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Author Topic: Bed extension on WM  (Read 9083 times)

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Offline Minnesota_boy

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Bed extension on WM
« on: December 17, 2002, 11:40:58 AM »
Has anyone installed a bed extension on a WM for a special job and then removed it to become mobile again?  I do custom sawing and got an inquiry from a local mill wanting some long material cut.  I don't intend to be long term employed by them, but I don't want to "just say no" as they have hired me previously to my benefit.  If you have, how difficult is it (company says 4-5 hours to set it up and must have concrete pads) and would you do it again?
I eat a high-fiber diet.  Lots of sawdust!

Offline Bibbyman

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Re: Bed extension on WM
« Reply #1 on: December 17, 2002, 12:18:49 PM »
ARKANSAWYER has one.  I'm sure he'll tell you how it is.

We don't live in an area were we get too much demand for long stuff - or anything to saw it out off.  We did saw out some 6x6 x 26' on our LT40 Super without an extension by hook and crook.  It wasn't as bad as I thought it might have been.  Mary sawed half of them by herself.  8)

The process went - saw about 8' up the log and then back the head back.  Raise the log on the rollers about 1/4" and then scoot the log back twords the sawhead.  Set it down and saw the rest of the way out. ::)  

I don't think it's a good replacement for an extension but it worked for the couple of dozen we sawed that way.
Wood-Mizer LT40HDE25 Super 25hp 3ph with Command Control and Accuset.
Sawing since '94

Offline Minnesota_boy

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Re: Bed extension on WM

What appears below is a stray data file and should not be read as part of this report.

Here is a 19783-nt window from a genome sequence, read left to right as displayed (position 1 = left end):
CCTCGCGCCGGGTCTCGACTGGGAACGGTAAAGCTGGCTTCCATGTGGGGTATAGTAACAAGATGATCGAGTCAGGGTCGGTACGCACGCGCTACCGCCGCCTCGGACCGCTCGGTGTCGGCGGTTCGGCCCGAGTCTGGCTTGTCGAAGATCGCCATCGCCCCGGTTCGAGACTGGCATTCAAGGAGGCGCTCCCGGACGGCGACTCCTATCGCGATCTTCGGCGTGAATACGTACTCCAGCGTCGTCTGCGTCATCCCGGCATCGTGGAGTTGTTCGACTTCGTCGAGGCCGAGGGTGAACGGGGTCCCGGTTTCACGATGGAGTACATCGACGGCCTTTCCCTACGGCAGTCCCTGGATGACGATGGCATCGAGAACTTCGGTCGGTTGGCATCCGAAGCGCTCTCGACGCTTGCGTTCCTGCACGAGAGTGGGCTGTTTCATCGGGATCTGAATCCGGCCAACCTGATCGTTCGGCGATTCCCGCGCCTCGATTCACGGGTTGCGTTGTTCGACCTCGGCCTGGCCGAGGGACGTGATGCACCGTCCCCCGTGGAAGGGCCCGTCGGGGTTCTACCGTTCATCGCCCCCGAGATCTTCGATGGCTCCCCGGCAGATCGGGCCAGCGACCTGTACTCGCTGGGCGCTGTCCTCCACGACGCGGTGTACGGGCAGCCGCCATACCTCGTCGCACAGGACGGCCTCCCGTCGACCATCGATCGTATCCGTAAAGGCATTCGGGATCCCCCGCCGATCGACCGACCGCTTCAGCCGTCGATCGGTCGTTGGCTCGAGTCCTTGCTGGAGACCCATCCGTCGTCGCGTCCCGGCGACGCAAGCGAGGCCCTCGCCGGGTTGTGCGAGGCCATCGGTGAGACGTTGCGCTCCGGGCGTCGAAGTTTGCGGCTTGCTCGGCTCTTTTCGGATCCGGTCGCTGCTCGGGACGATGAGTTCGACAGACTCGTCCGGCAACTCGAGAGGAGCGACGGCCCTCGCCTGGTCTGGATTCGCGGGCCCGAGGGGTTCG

« Reply #2 on: December 17, 2002, 12:24:37 PM »
I did it sort of like that for some 10x12 burr oak, except that I couldn't move them on the rollers with the bark on, so I sawed as far as I could, cut off the slab, sawed again and cut off the board, rolled the log and repeated until I had 4 flats 20 feet long, then raised the log, moved it endways, and sawed off the knob from the end to make it rectangular.  Took a long time, but the customer increased the order from 2000 ft to 20,000 feet just because I could do that part of the job too.
I eat a high-fiber diet.  Lots of sawdust!

Offline Bibbyman

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Re: Bed extension on WM
« Reply #3 on: December 17, 2002, 12:51:18 PM »
I skipped the detail of putting the log on the mill so the small end stuck past the hitch end of the mill and so we could saw clean out the butt end.  :-X  made for some long slabs and flitches.

Mary was able to get four flats long enough for the roller toe board to work before she got down to where she had to start into the small end.

This guy also needed 40-50 2x10s 23' long for the top cord on the trusses

Most lumber was sycamore


Posts were of ERC


Wood-Mizer LT40HDE25 Super 25hp 3ph with Command Control and Accuset.
Sawing since '94